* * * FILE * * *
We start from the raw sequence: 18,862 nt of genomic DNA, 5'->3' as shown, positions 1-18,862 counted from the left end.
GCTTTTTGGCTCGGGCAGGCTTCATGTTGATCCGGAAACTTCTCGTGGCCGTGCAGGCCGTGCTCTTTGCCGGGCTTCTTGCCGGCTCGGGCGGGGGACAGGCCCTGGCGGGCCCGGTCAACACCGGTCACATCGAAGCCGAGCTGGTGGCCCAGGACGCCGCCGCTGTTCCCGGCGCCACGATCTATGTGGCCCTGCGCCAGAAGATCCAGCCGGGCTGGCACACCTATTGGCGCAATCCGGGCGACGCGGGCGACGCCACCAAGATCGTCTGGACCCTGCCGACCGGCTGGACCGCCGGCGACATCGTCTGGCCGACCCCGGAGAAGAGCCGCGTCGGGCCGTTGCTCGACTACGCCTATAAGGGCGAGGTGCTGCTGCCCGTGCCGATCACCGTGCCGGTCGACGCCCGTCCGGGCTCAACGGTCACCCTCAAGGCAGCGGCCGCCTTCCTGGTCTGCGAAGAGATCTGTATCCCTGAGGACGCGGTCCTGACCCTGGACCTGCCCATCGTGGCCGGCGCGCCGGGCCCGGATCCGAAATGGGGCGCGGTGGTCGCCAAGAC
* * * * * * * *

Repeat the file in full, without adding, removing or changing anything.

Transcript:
We start from the raw sequence: 18,862 nt of genomic DNA, 5'->3' as shown, positions 1-18,862 counted from the left end.
GCTTTTTGGCTCGGGCAGGCTTCATGTTGATCCGGAAACTTCTCGTGGCCGTGCAGGCCGTGCTCTTTGCCGGGCTTCTTGCCGGCTCGGGCGGGGGACAGGCCCTGGCGGGCCCGGTCAACACCGGTCACATCGAAGCCGAGCTGGTGGCCCAGGACGCCGCCGCTGTTCCCGGCGCCACGATCTATGTGGCCCTGCGCCAGAAGATCCAGCCGGGCTGGCACACCTATTGGCGCAATCCGGGCGACGCGGGCGACGCCACCAAGATCGTCTGGACCCTGCCGACCGGCTGGACCGCCGGCGACATCGTCTGGCCGACCCCGGAGAAGAGCCGCGTCGGGCCGTTGCTCGACTACGCCTATAAGGGCGAGGTGCTGCTGCCCGTGCCGATCACCGTGCCGGTCGACGCCCGTCCGGGCTCAACGGTCACCCTCAAGGCAGCGGCCGCCTTCCTGGTCTGCGAAGAGATCTGTATCCCTGAGGACGCGGTCCTGACCCTGGACCTGCCCATCGTGGCCGGCGCGCCGGGCCCGGATCCGAAATGGGGCGCGGTGGTCGCCAAGAC